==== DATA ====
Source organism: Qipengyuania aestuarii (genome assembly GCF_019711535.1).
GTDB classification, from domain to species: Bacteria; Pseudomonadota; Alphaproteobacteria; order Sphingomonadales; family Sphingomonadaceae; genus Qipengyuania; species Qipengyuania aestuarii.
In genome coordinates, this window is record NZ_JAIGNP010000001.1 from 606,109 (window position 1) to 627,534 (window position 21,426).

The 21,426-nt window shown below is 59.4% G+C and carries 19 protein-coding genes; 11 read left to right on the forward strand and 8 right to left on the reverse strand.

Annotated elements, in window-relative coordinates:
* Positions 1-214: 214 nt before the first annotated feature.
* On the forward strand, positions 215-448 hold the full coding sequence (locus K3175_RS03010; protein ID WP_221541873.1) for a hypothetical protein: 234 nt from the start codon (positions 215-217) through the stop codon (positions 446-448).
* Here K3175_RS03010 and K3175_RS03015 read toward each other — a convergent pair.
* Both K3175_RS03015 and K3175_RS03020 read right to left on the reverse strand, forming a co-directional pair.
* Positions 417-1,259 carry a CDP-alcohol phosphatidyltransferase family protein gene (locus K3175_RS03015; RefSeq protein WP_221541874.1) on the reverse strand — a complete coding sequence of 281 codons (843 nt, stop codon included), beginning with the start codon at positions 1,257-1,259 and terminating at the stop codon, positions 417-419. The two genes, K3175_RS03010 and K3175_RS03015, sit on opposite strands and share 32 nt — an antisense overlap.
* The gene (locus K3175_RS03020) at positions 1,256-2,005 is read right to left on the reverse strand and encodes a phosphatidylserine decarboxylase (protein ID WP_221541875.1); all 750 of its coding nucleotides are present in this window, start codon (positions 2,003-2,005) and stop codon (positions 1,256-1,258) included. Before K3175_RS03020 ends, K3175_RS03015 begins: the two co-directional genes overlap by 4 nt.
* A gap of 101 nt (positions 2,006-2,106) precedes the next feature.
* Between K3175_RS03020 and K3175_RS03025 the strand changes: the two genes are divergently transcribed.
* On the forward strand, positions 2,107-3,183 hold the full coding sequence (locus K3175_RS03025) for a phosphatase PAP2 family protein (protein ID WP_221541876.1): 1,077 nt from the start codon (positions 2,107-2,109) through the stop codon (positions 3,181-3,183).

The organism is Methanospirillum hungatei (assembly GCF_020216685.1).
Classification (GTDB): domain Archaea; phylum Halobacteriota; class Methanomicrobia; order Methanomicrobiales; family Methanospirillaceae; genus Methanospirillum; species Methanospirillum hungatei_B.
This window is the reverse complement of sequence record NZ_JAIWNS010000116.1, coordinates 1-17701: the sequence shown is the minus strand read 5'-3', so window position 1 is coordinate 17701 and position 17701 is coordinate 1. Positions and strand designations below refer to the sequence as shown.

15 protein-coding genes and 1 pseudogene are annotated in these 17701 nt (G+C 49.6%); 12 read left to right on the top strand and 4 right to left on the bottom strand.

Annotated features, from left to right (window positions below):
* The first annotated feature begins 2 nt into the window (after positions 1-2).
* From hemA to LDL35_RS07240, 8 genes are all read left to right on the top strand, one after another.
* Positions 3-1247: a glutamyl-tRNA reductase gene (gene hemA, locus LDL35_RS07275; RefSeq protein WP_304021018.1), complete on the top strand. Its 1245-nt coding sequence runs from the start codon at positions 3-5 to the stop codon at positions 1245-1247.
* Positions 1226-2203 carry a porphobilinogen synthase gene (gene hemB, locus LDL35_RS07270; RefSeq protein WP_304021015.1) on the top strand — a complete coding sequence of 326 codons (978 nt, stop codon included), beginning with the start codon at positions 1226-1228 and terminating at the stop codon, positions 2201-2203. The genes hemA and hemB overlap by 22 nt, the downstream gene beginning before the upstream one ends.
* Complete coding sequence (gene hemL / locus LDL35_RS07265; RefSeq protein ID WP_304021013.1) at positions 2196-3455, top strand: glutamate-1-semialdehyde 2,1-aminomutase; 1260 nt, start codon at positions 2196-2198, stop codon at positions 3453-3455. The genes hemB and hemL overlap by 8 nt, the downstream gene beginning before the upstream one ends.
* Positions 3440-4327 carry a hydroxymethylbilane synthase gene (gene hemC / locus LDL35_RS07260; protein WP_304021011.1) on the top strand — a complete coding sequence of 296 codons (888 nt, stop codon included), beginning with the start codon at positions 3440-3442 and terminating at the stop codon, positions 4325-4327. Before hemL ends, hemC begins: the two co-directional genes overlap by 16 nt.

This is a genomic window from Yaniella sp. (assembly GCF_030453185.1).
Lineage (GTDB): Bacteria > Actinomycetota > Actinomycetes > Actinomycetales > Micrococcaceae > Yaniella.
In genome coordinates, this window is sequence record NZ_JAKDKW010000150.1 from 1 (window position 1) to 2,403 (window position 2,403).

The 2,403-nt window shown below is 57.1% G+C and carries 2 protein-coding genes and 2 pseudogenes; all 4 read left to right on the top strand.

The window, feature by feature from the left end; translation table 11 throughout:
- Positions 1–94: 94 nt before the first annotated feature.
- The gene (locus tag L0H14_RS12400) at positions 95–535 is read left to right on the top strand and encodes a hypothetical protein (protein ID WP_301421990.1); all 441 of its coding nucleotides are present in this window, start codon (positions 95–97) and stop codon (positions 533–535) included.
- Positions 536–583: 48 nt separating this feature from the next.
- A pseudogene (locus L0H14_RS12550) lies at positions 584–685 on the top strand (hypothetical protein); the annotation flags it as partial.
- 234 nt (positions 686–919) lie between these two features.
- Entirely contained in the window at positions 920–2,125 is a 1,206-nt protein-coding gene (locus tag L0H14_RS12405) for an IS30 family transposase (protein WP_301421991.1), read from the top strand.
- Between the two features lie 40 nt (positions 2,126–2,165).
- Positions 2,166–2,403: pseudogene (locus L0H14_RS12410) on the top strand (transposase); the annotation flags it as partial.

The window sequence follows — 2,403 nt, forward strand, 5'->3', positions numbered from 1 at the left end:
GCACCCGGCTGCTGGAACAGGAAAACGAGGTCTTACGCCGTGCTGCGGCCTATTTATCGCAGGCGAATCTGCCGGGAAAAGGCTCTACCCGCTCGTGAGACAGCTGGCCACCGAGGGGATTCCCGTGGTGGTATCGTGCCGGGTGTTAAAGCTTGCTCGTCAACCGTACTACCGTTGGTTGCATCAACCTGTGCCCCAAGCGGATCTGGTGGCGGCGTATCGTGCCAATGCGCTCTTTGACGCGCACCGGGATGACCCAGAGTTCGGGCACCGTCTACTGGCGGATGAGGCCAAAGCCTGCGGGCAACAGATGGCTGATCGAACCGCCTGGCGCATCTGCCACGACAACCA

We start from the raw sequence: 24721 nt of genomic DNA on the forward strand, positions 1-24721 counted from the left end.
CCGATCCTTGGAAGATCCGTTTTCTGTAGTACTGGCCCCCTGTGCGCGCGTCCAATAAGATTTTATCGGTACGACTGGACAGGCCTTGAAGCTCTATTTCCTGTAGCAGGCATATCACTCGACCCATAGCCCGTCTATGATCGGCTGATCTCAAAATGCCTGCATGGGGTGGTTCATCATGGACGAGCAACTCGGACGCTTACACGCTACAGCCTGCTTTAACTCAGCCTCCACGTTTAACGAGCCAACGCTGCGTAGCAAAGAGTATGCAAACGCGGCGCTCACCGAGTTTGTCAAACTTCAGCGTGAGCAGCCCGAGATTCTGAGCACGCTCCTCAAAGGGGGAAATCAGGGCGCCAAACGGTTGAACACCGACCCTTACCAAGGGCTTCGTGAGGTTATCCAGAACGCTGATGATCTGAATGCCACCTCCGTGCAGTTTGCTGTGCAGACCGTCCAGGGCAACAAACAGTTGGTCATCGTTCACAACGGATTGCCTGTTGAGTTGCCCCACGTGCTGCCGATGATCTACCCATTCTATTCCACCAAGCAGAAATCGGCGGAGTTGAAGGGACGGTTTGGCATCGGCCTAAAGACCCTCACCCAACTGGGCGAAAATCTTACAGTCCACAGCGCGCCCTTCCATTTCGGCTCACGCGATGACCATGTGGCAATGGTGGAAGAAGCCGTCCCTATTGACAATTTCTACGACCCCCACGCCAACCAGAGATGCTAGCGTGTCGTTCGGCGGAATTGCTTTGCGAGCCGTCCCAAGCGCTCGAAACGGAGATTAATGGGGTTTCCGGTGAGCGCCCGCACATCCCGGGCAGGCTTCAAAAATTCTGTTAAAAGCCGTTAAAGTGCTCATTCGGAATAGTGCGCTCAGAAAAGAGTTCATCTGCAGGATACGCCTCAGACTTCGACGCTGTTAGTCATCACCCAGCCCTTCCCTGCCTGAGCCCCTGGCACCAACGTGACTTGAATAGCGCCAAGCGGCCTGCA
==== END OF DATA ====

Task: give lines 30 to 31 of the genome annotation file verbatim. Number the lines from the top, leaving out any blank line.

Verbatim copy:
The window, feature by feature from the left end; translation table 11 throughout:
- Positions 1–94: 94 nt before the first annotated feature.